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Introduction

Born in Germany in 1818 to an accustomed Jewish family during an era when Industrial Revolution was still surfacing, Karl Marx grew up to become one of the world’s greatest philosophers (Sperber 2014). As a student of philosophy, Marx found Hegel’s thinking and arguments quite interesting. He, therefore, got influenced by these doctrines even after leaving college. Marx met Frederich Engels; a son of a wealthy industrialist in France in 1844, and they became lifelong friends, as well as intellectual partners. The Communist Manifesto which the two authored during the era of resurfacing industrial revolutions that flounced across Europe in 1848 examined the advent of industrial capitalism and criticised it on various bases. It was Engels who encouraged Marx to apply his philosophical teachings to the field of economics (Henderson 2013). In the Manifesto, Karl Marx highlighted various reasons as to why he thought modern industrial capitalism was wrong and something needed to be done about it. This paper will, therefore, discuss Marx’s critique of industrial capitalism and why he thought that it was not good for economies. It will also give an outline of the techniques in which he thought the difficulties posed by it can be overcome.

History of the Emergence of Industrial Capitalism

It might not be accurate to discuss the advent of industrial capitalism without mentioning feudalism and the role it played towards its rise. According to Medick (2016), from the twelfth to the fifteenth centuries, medieval feudal society was anchored on a series of regional based self-supporting economic structures. These structures were composed of towns and the surrounding agrarian districts. Peasants would work in the field for their masters in exchange for building a shelter or a small strip of land. However, the lords still expected the farmers to pay rent facilitated by the produce they harvested from the land (Solidarity Federation 2014). This made peasants to trade the little produce left from their firms to towns in exchange for other goods. The municipalities were composed of large firms prearranged into powerful guilds where only men could get permitted to train as skilled workforces. It is only owners of such huge businesses that directed the course the economy would take in the better part of the twelfth and sixteenth centuries (Medick 2016).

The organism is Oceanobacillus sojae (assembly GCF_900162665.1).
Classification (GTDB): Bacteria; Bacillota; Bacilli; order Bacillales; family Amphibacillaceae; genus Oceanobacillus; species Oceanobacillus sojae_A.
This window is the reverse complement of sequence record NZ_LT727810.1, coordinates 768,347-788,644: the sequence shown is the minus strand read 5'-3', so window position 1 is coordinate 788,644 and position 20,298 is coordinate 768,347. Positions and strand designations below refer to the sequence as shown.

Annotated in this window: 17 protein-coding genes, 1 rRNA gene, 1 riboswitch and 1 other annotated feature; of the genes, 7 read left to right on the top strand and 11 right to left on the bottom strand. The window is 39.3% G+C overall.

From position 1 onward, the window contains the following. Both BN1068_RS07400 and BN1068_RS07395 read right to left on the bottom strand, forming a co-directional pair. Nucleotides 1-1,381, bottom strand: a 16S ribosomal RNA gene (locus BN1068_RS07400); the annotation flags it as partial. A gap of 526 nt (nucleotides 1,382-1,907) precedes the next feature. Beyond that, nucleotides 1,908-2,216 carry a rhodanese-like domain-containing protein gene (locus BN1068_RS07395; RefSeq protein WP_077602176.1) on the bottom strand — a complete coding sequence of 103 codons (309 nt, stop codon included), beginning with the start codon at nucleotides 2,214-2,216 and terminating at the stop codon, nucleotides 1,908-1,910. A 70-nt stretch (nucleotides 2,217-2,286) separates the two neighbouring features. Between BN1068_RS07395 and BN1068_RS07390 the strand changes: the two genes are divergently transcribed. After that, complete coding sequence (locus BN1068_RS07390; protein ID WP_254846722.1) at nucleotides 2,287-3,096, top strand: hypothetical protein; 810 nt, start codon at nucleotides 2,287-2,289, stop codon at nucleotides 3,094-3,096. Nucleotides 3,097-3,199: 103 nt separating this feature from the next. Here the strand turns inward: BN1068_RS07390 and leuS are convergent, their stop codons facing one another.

Wood (2016) postulates that the capitalist system which began during the Industrial Revolution manifested the institution of one of the utmost efficient and effective production methods in the antiquity of humanoid existence. Before the revolution, the only first practice of capitalism was agronomy where minute marketplaces and farmsteads became impetus of economic growth in most countries. The creation of vibrant central economies by states was supported by the introduction of erudite equipment to aid in the production process. The machines made mass-manufacture of items such as clothing, and food possible. This saw a shift in production from small-scale subsistence production to large scale production where workers produced enough for themselves and sold the surplus. Besides, the instigation of international trade and exchange got necessitated by the growth of capitalism throughout the Industrial Revolution (Marx 2013; Medick 2016). Nevertheless, in the seventeenth century capitalism began to emerge when the merchants became the link between the producers and the consumers. The condition, nonetheless, began fluctuating with the sellers starting to control the market through placing orders for commodities first and also paying for them in advance. They also took over the supply of raw materials to firms and payment to workers for the work they did in the manufacturing process (Solidarity Federation 2014; Jaeggi 2016). It is the concept of a waged worker that signalled a notable shift in the emergence of industrial capitalism. Its institution led to a culmination of the mercantile trade and ushered in the era of capitalism where the owners of the means of production derived wealth from owning and controlling them (Marx 2013).